The base matrix should have a swellability and rigidity such that the matrix in form of particles backed to a bed or in form of a porous monolithic bed permit liquid flow of a velocity of ≧5 cm/h to pass through the bed. In preferred variants the lower limit is ≧15 cm/h, such as ≧50 cm/h. The upper limit is dependent on the amount and kind of material in the base matrix, cross-linking degree, kind of liquid etc. If the rigidity and swellability is too low and the flow velocity is selected too high for a particular matrix, the matrix and/or the bed will collapse. Normally the upper limit is always ≦3000 cm/h. Matrices often will be gradually compressed during a prolonged use meaning that the upper limit may be changed by “ageing”. The matrices (in a packed bed format or a monolithic format) should be able to withstand the applicable liquid velocity for at least one hour. The liquid may be selected among those liquids that are used as mobile phase in liquid chromatography. See below.
Polymer P″ may in principle be any one of the above-mentioned kind of polymers P′ provided that it exhibits a plurality of the nucleophilic group X″ reactive with ethylene oxide. X″ is selected according to the principles given under the heading “Ethoxylation”. Thus the preferred polymer P″ is selected among polyhydroxy polymers, polyamine polymers and polyamide polymers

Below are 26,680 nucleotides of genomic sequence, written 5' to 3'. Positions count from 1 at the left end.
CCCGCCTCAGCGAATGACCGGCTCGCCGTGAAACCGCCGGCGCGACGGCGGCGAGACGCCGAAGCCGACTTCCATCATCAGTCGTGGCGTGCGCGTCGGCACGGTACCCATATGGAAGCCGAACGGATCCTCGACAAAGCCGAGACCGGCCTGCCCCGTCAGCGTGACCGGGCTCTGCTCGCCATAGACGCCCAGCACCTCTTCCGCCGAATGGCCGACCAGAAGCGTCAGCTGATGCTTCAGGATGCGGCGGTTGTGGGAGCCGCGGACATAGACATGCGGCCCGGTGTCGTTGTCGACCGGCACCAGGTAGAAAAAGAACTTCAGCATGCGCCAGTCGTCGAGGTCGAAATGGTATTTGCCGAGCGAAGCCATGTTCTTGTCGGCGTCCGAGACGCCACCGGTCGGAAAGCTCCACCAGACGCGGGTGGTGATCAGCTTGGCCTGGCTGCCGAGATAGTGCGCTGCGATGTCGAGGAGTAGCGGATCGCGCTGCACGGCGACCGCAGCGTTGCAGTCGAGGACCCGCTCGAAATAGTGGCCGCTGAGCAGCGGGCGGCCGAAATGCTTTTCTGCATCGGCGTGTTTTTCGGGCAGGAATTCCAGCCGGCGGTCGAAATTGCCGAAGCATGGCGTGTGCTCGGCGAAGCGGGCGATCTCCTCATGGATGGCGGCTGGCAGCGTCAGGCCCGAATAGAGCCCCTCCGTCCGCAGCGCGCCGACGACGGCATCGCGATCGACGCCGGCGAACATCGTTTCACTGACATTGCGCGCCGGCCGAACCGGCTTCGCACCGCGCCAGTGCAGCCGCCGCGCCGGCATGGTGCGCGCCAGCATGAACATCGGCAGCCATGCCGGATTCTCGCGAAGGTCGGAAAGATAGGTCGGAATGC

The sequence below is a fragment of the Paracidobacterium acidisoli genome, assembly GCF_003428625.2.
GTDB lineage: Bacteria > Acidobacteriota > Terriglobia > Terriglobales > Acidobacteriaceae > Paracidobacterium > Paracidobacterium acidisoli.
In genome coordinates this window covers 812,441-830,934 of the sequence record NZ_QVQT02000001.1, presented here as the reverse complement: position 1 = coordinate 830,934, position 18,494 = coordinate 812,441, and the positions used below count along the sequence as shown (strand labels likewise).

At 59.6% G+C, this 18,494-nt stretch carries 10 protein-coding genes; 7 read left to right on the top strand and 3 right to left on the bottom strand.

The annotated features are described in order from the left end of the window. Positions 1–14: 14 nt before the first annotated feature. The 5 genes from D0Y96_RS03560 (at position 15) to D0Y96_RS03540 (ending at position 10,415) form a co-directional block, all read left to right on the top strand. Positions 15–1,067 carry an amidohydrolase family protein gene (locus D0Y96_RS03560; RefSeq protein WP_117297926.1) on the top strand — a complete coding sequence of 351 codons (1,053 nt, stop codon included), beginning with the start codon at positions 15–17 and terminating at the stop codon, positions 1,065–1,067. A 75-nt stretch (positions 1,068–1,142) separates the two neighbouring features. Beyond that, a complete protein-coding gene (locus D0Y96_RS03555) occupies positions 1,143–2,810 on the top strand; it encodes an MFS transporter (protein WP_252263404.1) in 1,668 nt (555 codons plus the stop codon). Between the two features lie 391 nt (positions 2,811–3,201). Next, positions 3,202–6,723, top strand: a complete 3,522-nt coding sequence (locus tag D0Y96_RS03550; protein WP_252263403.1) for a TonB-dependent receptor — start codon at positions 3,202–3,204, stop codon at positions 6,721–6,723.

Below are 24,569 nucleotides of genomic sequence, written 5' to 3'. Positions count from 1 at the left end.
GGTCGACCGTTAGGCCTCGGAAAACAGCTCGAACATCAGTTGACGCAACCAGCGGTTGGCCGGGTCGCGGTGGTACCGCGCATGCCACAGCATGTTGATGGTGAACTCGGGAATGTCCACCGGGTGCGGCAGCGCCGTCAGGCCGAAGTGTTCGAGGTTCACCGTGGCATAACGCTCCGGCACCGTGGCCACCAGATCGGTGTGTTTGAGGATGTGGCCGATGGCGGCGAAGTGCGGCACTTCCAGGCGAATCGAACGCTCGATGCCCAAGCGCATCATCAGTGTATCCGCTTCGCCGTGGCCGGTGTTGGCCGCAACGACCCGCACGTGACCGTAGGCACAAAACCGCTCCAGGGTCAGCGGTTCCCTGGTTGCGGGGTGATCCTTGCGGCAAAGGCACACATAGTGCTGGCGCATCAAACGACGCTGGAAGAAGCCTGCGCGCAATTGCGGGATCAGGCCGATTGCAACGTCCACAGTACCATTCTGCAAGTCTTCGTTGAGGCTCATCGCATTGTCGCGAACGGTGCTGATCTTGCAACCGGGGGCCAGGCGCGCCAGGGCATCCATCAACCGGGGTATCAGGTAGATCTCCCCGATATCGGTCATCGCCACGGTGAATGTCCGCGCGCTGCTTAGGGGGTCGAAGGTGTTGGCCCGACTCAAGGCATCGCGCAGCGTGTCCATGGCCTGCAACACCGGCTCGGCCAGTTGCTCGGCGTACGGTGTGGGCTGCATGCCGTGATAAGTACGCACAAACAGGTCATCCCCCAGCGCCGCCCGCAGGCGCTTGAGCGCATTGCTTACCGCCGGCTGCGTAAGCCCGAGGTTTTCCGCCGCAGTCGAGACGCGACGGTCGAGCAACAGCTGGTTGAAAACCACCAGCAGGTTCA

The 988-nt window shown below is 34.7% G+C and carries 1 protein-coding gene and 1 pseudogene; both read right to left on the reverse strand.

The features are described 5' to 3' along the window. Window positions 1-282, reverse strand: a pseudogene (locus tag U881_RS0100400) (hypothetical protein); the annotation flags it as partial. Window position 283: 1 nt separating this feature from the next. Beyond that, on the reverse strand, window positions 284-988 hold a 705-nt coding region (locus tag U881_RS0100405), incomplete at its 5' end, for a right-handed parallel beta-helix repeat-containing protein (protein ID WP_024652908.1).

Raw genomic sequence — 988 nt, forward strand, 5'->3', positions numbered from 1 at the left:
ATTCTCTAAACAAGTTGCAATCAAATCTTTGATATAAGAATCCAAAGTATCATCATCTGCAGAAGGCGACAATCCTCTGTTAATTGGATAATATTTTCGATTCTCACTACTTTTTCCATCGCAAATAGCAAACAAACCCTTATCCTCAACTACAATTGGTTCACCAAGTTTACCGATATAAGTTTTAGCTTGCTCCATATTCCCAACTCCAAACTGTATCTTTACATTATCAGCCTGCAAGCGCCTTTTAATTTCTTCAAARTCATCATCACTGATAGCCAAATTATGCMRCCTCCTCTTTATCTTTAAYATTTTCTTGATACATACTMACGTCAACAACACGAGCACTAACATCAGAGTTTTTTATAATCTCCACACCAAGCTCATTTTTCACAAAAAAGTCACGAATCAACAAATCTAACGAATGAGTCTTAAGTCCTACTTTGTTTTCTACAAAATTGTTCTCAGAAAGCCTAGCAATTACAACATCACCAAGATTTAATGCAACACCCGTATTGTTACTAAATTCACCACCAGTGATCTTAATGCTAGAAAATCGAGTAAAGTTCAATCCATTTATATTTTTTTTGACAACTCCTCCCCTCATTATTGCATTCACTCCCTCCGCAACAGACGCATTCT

By ethoxylation the polymer P″ is transformed to a polyhydroxy polymer (P′″), typically soluble in water. See Derand et al., J. Polym. Sci. Part A: Polym. Chem. 36(5) (1998) 803-.
Subsequent to ethoxylation, P′″ is immobilised to the base matrix. Introduced hydroxy groups, remaining X″ groups or other functional groups (Z″) present in P″ and not possible to ethoxylate may be utilised for immobilising P′″ to P′ at nucleophilic groups X′ or at some other functional groups (Z′) in P′. In case both P′ and P″/P′″ carry hydrophobic groups, P′″ may be attached to P′ by hydrophobic adsorption. Typical hydrophobic groups are hydrocarbyls, including alkyls, aryls such as phenyls,
Other Groups that may be Introduced onto the Novel Support Matrix After Ethoxylation.
The OH groups of —(CH2CH2O)nH groups or any remaining functional group X′ and Z′ or X″ and Z″ may be employed for introduction of additional functionalities. These additional functionalities are known per se in the various fields of use of the instant invention and include also functionalities that may be developed in the future.
One kind of functionality is based on affinity binding (affinity adsorption) and is best represented by a member of an affinity pair. Well-known affinity pairs are
Accordingly, one or more of the remaining functional group X′ and Z′ or X″ and Z″ may have been transformed to a group -A-Y, where A is an organic spacer structure selected as known in the respective field and Y is any of the above-mentioned functionalities and/or groups.